CB: Like Domhnall Gleeson or Hayley Atwell…
AJ: It’s all down to us.
AVC: Now that there’s more of a worldwide hype, has that changed how you look at the casting process in terms of getting people like Bryce Dallas Howard, who’s been in some major blockbusters in recent years?
AJ: Bryce also does a lot of smaller indie movies as well. You just want it all to be authentic. Every detail has to be right, so you want your actor—I know it’s such a cliché thing to say—but you want your actor to be the right person for the role, otherwise the whole thing doesn’t feel credible. It’s amazing to have Bryce on the film, absolutely honored, but she nails it. You absolutely understand her plight. You sense her insecurity, but at the same time to want to shake her and say, “Live your life.” But I think there’s a range of actors—there are some maybe more high-profile ones and there are some up-and-comers like lovely Alex Lawther in “Shut Up And Dance.” It’s always about finding the right cast. And Jina Jay, our casting director, just has impeccable taste, so we’ve got a good team of people.
AVC: How did you get Joe Wright to direct “Nosedive,” and why did you see that episode as being a good one for him?
CB: Well, he just responded to the idea. What happens often is the script is written and once the director comes on board you have lots of conversations and it mutates again. He brought on a whole kind of visual layer and style that I don’t think we’d anticipated at all at the scripting stage: The sort of artistry of it, the look of it, the feel of that world. We’d have conversations about Truman Show or Pleasantville—[having] a slight eerie serenity to things. He brought a tone and a style to it that is incredible, I think. There’s a cheerful sadness to it, and a lot of that is also in Max Richter’s score, and I think Joe had sort of seen that in his head quite early on. You obviously want all the episodes to be idiosyncratic and have their own personality. That’s probably happened more in this season than it has maybe in previous ones. There’s a real variety of looks and feels, so I mean, whereas you can see “Shut Up And Dance” is quite kitchen sink and grimy and “Nosedive” is sort of beautiful and “San Junipero” is sort of epic ’80s, and that’s across the board with the other stories we’ve got as well.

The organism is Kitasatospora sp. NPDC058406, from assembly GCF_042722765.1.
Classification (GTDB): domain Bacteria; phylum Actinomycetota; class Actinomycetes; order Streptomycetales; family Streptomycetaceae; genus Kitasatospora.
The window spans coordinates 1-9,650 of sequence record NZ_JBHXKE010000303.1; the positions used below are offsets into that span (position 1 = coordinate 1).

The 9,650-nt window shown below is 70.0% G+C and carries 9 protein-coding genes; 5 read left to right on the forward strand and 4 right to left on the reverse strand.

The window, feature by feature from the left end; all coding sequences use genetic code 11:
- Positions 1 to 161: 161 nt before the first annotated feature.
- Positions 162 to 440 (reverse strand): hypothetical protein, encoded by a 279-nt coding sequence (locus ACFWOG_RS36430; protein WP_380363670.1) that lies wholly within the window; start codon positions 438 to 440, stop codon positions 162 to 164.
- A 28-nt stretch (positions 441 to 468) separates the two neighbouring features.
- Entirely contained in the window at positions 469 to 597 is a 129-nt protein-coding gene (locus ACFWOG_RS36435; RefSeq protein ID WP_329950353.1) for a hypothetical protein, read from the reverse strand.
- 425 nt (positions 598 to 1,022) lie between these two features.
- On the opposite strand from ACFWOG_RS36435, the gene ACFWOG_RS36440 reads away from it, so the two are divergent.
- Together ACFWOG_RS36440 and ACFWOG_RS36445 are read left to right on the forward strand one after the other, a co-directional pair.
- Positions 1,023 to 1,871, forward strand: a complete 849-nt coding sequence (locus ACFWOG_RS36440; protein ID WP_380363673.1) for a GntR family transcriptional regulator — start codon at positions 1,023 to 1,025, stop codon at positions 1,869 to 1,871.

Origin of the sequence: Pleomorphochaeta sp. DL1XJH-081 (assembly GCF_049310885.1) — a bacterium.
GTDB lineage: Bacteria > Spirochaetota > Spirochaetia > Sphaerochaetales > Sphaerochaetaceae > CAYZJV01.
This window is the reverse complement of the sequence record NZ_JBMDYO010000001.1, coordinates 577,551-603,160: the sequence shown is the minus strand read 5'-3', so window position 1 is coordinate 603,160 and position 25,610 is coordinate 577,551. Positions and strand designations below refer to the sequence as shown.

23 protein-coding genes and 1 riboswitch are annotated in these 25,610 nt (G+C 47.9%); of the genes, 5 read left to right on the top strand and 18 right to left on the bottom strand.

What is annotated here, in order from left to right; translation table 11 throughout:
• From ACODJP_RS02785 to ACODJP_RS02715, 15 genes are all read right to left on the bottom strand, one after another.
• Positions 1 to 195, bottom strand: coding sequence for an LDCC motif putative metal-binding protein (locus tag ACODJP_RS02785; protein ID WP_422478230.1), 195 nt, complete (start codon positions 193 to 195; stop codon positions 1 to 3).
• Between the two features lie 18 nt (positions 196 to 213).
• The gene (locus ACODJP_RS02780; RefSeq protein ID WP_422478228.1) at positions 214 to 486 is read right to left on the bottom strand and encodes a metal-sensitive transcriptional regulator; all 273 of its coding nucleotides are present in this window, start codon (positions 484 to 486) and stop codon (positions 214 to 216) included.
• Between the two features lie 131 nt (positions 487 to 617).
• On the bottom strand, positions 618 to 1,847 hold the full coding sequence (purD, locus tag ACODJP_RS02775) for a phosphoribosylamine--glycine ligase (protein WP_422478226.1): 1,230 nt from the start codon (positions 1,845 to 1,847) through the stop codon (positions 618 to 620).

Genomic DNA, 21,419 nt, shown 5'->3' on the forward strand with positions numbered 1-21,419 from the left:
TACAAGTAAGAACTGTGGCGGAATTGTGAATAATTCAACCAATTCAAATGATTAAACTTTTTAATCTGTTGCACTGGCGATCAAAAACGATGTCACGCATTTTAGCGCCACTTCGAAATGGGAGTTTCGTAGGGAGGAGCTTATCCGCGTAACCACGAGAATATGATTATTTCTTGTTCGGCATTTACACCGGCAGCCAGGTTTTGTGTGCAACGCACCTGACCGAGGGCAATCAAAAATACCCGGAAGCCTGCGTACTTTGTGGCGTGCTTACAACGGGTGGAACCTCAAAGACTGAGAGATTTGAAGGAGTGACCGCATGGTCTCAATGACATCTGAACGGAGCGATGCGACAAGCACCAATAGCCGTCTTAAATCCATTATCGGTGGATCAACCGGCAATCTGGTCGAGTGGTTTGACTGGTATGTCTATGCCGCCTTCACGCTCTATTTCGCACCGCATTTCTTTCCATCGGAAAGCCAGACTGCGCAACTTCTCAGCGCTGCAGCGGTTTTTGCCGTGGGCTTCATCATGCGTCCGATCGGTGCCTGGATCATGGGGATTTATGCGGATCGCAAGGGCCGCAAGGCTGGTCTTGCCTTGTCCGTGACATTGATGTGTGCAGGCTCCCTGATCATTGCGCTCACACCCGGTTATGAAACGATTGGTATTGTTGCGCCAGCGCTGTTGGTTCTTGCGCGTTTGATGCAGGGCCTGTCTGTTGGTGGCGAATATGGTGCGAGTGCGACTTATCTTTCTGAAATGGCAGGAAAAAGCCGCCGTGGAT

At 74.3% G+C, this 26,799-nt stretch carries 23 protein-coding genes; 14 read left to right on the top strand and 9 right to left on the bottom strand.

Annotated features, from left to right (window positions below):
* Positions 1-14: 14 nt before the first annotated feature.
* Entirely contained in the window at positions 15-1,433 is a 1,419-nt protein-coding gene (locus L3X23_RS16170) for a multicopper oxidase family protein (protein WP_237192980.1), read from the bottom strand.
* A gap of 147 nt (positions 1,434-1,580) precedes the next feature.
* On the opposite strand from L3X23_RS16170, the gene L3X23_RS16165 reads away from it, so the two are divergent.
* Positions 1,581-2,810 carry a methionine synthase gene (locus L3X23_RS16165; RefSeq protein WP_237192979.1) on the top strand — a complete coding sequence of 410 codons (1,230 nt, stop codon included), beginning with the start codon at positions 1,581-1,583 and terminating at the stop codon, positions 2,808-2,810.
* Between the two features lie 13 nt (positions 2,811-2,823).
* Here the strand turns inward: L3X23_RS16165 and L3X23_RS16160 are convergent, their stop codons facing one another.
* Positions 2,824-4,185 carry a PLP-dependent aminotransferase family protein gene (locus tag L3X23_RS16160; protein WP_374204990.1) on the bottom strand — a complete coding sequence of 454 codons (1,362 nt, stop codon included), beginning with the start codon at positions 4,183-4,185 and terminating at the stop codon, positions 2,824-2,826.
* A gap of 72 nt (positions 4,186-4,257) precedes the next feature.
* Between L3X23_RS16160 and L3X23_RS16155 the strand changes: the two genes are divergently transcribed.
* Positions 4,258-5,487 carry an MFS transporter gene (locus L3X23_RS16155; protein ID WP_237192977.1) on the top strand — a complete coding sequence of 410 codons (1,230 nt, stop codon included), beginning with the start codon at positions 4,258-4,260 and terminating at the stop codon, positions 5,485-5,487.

AJ: And you can do that in a run of six without destabilizing the whole.
AVC: How did you settle on that pastel color scheme in “Nosedive?”
CB: It was all Joe I think really. I remember looking at it going, “That’s either going to be brilliant or weird. I don’t know.” It turned out luckily to be brilliant. I hadn’t conceived of that, and that’s fantastic when that happens. That’s exactly what you want to happen. Someone comes in with a whole new aspect that hadn’t occurred to you.
AVC: I actually already had a debate about the ending of “Nosedive.” I found it, again, sort of optimistic.
CB: Anytime people are screaming “fuck you” and it’s a good thing, that’s optimistic.
AVC: How has changing technology evolved your thoughts about storytelling?
CB: When we first thought of the show we really wanted to do a sort of “what if” show of weird and wacky ideas. The fact that technology has swept in it means we take things that would have struck us as miraculous five years ago for granted. Like Pokémon Go would have been insane, and now it’s just like, “Oh, okay.” Or a Snapchat filter that [makes you] fucking look like a rabbit—that was like a hallucination. That would have been impossible a few years ago. Because we have that acceptance of technology as being a miracle worker, it means that it takes the place of the supernatural in our stories. So if, back in the ’50s, if you were writing these stories it would have been the monkey’s paw or aliens come down, someone finds a magic whistle or whatever, but now you can just have an app.